The case went to the jury. The jury was asked to determine whether there was negligence on behalf of Mr. Valenty that was the cause of the damages. The jury answered the question in the negative, thus resolving the case in favor of the car that had pulled into the lane and caused the accident!

Mr. Saraiva filed a motion for a new trial arguing that the defense lawyer made improper comments during the closing argument and that Judge Huey should have directed a verdict in favor of the plaintiff on the issue of causation. At the hearing, Judge Huey granted a new trial on the grounds that the verdict was against the manifest weight of the evidence. He was clearly bothered by the verdict and stated that it never entered his mind that the jury could have found in favor of Mr. Valenty. He went on to state that it was one of the most surprising verdicts he had ever seen.

Mr. Valenty filed the appeal to the Second District Court of Appeal asking the appellate court to reinstate the defense verdict.


The appellate court stated that the trial court’s role is to assess the totality of the evidence and only intervene when the evidence is manifestly weighted to the movant’s side. Despite the fact that is exactly what Judge Huey did, it seems that the appellate court got hung up on his statement that it was undisputed that Mr. Valenty was liable for the motorcycle accident. It focused much of the appeal discussing that there was a dispute by Mr. Valenty about whether he was liable. While that was technically true, the appellate court completely missed the point that Mr. Valenty admitted that he sped up, moved into the lane, and caused the accident. But, ultimately, the appellate court found that Judge Huey abused his discretion when he ordered a new trial. It stated that the jury could have relied on many reasons why Mr. Valenty was not at fault. Therefore, it reinstated the verdict in favor of Mr. Valenty.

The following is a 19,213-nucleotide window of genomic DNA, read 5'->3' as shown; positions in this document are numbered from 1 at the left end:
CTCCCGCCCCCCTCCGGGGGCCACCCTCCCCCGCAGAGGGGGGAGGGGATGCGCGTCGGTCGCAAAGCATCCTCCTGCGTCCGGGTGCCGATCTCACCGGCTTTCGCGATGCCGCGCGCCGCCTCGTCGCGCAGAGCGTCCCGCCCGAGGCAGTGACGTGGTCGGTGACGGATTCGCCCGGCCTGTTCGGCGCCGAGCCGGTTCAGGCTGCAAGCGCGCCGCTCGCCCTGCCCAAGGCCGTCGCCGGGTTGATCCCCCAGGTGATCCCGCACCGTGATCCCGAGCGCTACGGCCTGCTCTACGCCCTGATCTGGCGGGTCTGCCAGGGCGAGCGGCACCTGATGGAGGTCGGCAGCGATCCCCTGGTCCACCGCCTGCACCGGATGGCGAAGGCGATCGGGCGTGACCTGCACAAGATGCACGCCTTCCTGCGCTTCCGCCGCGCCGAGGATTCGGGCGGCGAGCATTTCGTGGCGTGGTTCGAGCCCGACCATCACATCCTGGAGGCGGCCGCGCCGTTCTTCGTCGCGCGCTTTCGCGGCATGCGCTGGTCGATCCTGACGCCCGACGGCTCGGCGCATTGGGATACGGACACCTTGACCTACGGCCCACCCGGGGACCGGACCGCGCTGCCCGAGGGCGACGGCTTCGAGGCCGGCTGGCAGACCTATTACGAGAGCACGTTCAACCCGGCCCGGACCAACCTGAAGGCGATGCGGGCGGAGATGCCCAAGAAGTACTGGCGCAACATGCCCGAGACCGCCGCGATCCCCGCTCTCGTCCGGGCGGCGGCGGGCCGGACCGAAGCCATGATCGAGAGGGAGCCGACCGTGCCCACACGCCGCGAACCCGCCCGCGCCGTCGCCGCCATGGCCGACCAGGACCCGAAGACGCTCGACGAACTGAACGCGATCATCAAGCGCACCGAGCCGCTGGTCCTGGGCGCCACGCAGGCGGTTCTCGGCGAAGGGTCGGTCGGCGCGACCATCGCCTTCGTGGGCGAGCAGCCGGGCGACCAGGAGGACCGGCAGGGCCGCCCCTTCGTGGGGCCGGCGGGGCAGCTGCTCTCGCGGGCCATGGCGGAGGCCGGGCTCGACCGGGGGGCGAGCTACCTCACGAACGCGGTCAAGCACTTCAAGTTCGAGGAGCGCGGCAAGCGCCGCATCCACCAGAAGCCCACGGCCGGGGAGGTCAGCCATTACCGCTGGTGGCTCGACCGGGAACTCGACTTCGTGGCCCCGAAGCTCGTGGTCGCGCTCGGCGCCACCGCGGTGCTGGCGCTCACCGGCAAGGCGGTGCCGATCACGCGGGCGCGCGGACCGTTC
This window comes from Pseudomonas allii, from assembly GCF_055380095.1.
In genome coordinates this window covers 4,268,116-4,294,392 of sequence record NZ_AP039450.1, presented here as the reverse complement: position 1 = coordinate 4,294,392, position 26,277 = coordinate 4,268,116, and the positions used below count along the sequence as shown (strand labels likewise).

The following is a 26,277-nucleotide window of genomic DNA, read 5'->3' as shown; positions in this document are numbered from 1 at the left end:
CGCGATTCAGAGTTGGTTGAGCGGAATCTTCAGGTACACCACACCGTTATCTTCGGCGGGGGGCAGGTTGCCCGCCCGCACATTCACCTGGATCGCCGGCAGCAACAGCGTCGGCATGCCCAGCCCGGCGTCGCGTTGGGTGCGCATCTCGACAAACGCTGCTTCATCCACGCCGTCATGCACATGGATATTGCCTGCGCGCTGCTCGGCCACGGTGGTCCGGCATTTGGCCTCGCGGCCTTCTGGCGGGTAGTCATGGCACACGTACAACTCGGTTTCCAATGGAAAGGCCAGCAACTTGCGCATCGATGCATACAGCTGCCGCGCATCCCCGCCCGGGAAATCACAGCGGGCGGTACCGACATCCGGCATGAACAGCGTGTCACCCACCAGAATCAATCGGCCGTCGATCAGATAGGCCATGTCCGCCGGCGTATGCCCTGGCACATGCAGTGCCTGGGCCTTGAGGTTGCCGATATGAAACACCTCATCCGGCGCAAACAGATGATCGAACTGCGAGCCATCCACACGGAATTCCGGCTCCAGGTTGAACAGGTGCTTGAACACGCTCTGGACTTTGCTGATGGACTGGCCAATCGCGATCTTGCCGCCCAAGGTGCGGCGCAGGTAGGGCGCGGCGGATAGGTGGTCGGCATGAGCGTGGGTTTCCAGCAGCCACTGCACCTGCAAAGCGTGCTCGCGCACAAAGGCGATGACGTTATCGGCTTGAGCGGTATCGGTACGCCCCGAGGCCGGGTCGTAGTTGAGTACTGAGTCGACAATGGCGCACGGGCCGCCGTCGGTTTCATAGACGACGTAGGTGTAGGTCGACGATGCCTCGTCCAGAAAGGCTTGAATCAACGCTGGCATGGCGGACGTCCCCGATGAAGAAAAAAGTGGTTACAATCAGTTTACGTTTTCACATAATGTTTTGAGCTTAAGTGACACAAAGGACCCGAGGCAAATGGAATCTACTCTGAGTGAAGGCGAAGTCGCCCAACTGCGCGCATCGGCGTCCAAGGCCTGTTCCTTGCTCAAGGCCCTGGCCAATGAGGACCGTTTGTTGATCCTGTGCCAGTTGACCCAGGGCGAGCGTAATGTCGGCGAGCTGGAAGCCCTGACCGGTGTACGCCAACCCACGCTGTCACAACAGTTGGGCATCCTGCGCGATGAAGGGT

Contact a Motorcycle Accident Attorney

While I completely disagree with the hyper-technical reasoning by the Second District Court of Appeal, crazy things can happen in the courtroom. Judge Huey was in the courtroom and could hear and see the witnesses in a much different way than an appellate judge who is simply reading a brief or a transcript. The motorcyclist in this case was clearly injured because a car did not see him and pulled into his lane. What type of message does this case send to the public about being careful around motorcycles?

At St. Petersburg Personal Injury Attorneys McQuaid & Douglas, we fight for victims of motorcycle accidents. This case provides a lesson about how difficult it is to prove liability in any type of accident. While we hope that you are not involved in a motorcycle accident, if you have been injured and would like to discuss your options, our consultations are always free.